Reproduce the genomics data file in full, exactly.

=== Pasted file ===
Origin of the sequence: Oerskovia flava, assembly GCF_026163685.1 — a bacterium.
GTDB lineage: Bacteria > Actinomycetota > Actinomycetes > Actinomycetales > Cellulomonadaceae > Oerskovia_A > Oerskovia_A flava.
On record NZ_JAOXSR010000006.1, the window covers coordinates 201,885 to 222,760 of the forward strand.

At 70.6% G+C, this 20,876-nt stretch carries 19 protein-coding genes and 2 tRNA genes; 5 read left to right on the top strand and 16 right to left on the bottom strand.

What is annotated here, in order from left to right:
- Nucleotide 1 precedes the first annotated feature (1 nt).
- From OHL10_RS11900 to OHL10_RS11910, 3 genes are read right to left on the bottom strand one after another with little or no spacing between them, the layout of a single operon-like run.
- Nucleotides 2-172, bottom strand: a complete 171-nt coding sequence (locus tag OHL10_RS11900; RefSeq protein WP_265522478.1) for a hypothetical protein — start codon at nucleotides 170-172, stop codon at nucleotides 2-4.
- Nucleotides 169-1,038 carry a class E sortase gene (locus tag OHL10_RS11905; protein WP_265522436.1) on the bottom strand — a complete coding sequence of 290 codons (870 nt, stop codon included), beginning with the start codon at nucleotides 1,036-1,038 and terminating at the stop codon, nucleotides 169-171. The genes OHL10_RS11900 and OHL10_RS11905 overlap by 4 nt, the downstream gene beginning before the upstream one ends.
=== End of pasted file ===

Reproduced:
Origin of the sequence: Oerskovia flava, assembly GCF_026163685.1 — a bacterium.
GTDB lineage: Bacteria > Actinomycetota > Actinomycetes > Actinomycetales > Cellulomonadaceae > Oerskovia_A > Oerskovia_A flava.
On record NZ_JAOXSR010000006.1, the window covers coordinates 201,885 to 222,760 of the forward strand.

At 70.6% G+C, this 20,876-nt stretch carries 19 protein-coding genes and 2 tRNA genes; 5 read left to right on the top strand and 16 right to left on the bottom strand.

What is annotated here, in order from left to right:
- Nucleotide 1 precedes the first annotated feature (1 nt).
- From OHL10_RS11900 to OHL10_RS11910, 3 genes are read right to left on the bottom strand one after another with little or no spacing between them, the layout of a single operon-like run.
- Nucleotides 2-172, bottom strand: a complete 171-nt coding sequence (locus tag OHL10_RS11900; RefSeq protein WP_265522478.1) for a hypothetical protein — start codon at nucleotides 170-172, stop codon at nucleotides 2-4.
- Nucleotides 169-1,038 carry a class E sortase gene (locus tag OHL10_RS11905; protein WP_265522436.1) on the bottom strand — a complete coding sequence of 290 codons (870 nt, stop codon included), beginning with the start codon at nucleotides 1,036-1,038 and terminating at the stop codon, nucleotides 169-171. The genes OHL10_RS11900 and OHL10_RS11905 overlap by 4 nt, the downstream gene beginning before the upstream one ends.